And now I must turn my attention to my own beautiful, unique snowflakes. If you can call someone who thinks his bedroom floor should be covered in underpants and needs a three course meal two hours before a three course meal a ‘snowflake…’

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Negotiating with Friends: How we got it Right


Negotiation is very rarely about the short term. It’s an area where you really need to think ‘win/win’ because nine times out ten you’re going to have an ongoing relationship with the person across the table. So don’t set out to ‘screw’ someone: in the long run that attitude is unlikely to be profitable.

That was what I said last week when I was discussing the general principles of negotiation. ‘Think win/win. Nine times out of ten you’re going to have an ongoing relationship.’ But that becomes even more true when you’re negotiating with a friend – as I did when I bought TAB UK from Paul Dickinson and Jo Clarkson.

“Never do business with a friend,” is an old business maxim – and it’s probably saved a lot of friendships – but sometimes doing business with friends and, ultimately, negotiating with them is inevitable.

“Loan oft loses both itself and friendship,” said Polonius, giving advice to his son Laertes before he set sail for France. Well negotiation can do exactly the same: the negotiations can flounder and the friendship can be ruined. Worse still, the negotiations can apparently ‘succeed.’ And then one party gradually realises he’s been ripped off: that he’s been taken advantage of by someone he previously considered a friend. Not any more…

The negotiations to buy TAB UK were long and complex: there were two people involved on both sides, plus accountants, bankers, lawyers – and our respective families.

As Mags and I sat across the table from Paul and Jo I had four priorities:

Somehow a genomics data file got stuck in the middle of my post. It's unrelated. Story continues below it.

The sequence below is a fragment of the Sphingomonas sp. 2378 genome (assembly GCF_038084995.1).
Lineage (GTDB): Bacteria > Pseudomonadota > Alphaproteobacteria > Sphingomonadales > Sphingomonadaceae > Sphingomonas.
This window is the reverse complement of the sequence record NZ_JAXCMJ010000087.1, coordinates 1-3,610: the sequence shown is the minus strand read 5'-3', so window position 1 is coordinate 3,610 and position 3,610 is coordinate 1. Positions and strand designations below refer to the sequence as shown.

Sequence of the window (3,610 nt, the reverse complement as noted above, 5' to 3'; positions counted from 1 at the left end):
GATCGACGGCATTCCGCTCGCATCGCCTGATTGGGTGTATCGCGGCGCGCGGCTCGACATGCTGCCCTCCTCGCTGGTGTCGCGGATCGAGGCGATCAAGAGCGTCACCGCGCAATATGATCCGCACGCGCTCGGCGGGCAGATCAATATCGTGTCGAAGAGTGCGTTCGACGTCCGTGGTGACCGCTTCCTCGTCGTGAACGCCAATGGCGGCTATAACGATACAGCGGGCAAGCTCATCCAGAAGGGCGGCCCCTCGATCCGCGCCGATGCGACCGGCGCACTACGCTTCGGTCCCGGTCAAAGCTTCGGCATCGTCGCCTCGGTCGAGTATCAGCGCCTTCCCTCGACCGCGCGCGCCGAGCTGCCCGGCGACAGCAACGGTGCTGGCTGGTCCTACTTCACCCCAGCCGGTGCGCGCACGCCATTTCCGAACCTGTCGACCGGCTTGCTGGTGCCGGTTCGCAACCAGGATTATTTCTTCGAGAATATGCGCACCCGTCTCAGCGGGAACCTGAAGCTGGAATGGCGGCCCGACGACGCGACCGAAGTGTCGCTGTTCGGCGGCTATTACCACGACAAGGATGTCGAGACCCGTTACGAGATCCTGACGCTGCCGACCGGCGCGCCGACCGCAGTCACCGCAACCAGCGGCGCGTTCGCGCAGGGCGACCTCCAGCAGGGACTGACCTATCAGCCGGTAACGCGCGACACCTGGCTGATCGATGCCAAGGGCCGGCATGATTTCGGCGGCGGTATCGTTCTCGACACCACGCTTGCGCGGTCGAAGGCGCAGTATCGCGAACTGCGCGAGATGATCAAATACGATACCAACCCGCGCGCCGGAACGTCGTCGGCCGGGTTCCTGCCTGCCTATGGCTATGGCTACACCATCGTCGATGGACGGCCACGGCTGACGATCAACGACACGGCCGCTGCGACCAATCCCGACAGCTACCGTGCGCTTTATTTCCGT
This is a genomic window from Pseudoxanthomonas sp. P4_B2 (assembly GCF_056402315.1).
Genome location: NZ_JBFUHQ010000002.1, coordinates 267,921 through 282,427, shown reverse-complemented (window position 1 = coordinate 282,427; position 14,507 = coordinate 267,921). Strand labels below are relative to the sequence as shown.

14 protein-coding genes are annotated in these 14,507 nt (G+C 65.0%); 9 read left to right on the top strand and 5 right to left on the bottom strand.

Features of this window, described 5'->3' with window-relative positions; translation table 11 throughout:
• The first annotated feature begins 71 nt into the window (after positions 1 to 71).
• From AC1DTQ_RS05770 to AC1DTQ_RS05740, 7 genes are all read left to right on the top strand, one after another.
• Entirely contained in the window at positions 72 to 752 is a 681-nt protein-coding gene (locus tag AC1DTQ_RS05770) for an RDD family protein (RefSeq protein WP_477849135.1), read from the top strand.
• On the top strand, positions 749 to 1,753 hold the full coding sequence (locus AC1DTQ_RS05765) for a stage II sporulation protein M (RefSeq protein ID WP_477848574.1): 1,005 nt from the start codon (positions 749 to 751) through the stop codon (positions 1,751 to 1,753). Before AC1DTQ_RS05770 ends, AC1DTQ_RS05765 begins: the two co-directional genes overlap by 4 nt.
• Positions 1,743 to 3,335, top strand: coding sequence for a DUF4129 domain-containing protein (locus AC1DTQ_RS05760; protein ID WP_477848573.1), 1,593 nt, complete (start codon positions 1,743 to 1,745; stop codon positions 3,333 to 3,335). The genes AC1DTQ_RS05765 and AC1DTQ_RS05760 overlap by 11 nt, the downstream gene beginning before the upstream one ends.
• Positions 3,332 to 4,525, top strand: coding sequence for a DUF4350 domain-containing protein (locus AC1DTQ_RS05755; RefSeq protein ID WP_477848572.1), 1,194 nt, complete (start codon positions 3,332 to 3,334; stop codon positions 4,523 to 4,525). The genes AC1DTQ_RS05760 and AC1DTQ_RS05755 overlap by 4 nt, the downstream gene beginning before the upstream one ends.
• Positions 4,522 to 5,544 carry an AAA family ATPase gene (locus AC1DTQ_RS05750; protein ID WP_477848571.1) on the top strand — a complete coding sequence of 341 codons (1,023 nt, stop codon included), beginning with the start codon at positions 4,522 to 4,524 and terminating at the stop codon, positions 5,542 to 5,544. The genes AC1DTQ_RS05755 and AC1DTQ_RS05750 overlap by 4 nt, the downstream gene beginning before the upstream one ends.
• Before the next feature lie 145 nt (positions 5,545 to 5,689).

• I wanted to buy the UK franchise for The Alternative Board: I’d talked it over with Dav – at length – and I absolutely believed it was the right thing for me, and for my family
  • But like any business deal, I wanted to buy it at the right price
  • I wanted to make sure the negotiations did nothing to damage TAB UK going forward
  • And I wanted to retain the friendship of two people I liked, respected and valued greatly as business colleagues and confidantes.

So how did we set out to achieve that? There were three key rules that guided us through the negotiations and which protected and strengthened our friendship.

  • First and foremost, we set the stage. Both sides were absolutely open about what they wanted to achieve in the negotiations. We constantly asked ourselves a simple question: ‘Is this fair to you? Is it fair to us? And is it in the best long-term interests of TAB UK?’ That question was, if you like, the mission statement of the negotiations
  • …Which inevitably brings me to one of Stephen Covey’s ‘7 Habits.’ “Seek first to understand, then to be understood.” There was a real willingness to see the other side’s point of view. If you do find yourself negotiating with a friend it’s vital to see the negotiations from both sides of the table
  • So there was plenty of goodwill on both sides. But even with all that goodwill, there were bumps in the road: that was inevitable with such complex negotiations. The key was to look ahead and anticipate problems, to be open about setbacks and to clear up any misunderstandings as quickly as possible.

The net result? A very successful negotiation and both sides happy with the outcome. Was it easy? No, but then readers of this blog don’t need telling that few things that are worthwhile are easy. Ultimately, I’m absolutely delighted with the outcome – I’m equally delighted that Paul and Jo will be friends for life.